Berkeley’s dwindling tree-sitter population notched up by one Sunday night just days after numbers had dwindled by four.
The newest treesitter, Jeff, snuck up Sunday when campus police were otherwise occupied, finding an isolated perch far from the lone redwood which houses three or four people, according to tree-sit supporters.
“Just a few minutes ago he climbed up another tree,” said Gabrielle Silverman, better known as the tree-sitter “Millipede” before she was snatched from the branches two weeks ago by contract arborists hired by UC Berkeley.
“He lost his pack, but he’s now in a better location, though there’s a university police officer who has climbed up below him and is taunting him,” she said.
Matthew Taylor, a stalwart supporter of the protest, said Jeff managed to make his way over the fence while police were focused on a public re-supply effort that ended with a lone balloon-borne Clif Bar making its way up to a treesitter.
While one treesitter who had made his way to the top of an utility pole at the western edge of the grove managed to throw a line down to supporters, police were able to grab and cut it every time, Taylor said.
Supporters made a concerted effort, forming a circle and linking arms, but to no avail, he said. One person on the ground was arrested, he said.
Dan Mogulof, the university’s spokesperson on tree-sit issues, identified the arrested man as David Walden, 56. He was charged with battery of a police officer and resisting arrest and taken to Berkeley city jail for booking, Mogulof said.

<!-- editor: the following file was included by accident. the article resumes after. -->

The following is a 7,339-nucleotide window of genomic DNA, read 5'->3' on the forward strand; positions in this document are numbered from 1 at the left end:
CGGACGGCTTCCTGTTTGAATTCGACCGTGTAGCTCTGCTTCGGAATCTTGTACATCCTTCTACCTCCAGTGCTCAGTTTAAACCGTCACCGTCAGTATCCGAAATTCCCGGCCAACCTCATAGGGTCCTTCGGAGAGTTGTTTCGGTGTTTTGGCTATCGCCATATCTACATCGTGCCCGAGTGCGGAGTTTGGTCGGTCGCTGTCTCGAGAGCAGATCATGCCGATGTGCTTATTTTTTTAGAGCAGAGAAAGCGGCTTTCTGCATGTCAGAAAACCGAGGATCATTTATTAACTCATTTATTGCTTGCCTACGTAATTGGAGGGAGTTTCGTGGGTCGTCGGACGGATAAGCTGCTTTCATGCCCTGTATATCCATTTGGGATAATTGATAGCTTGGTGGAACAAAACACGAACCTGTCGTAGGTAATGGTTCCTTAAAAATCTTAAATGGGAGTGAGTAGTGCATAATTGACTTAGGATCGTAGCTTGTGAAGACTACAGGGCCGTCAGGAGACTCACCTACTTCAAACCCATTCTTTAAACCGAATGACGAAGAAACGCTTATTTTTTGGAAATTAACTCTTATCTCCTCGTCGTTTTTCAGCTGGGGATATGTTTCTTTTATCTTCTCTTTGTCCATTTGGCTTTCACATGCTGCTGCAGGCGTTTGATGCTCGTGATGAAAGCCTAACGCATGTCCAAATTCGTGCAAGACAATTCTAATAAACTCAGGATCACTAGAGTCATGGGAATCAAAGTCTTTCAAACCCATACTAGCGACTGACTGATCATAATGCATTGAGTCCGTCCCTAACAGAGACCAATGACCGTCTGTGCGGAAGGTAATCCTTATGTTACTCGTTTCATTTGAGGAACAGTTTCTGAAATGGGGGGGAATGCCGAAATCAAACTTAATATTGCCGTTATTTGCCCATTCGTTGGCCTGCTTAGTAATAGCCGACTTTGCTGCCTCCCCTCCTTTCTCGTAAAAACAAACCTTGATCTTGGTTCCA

Last week ended the arboreal vigils of Dumpster Muffin and three other tree-sitters who abandoned their perches citing personal or health reasons.
Mogulof said the newest tree-sitter told police he had come down from Oregon. “He told police he was not part of that other group but supported their end goal,” he said.
Silverman said that while the university has been sending up food and water to the protesters, they had switched from Clif Bars to a less palatable Coast Guard ration that she described as “basically lemon-flavored flour.”
Mogulof acknowledged that rations had been changed, but said the new supplies met all daily nutritional needs.
Treesitters are protesting the proposed demolition of the oak grove west of Memorial Stadium—described as sacred and a possible Native American burial ground by protesters and “a 1923 university landscaping project” by Mogulof—to make way for a four-level gym and office complex.
Arguments on a university court motion that seeks to clear the way for construction will be heard in a Hayward courtroom next week.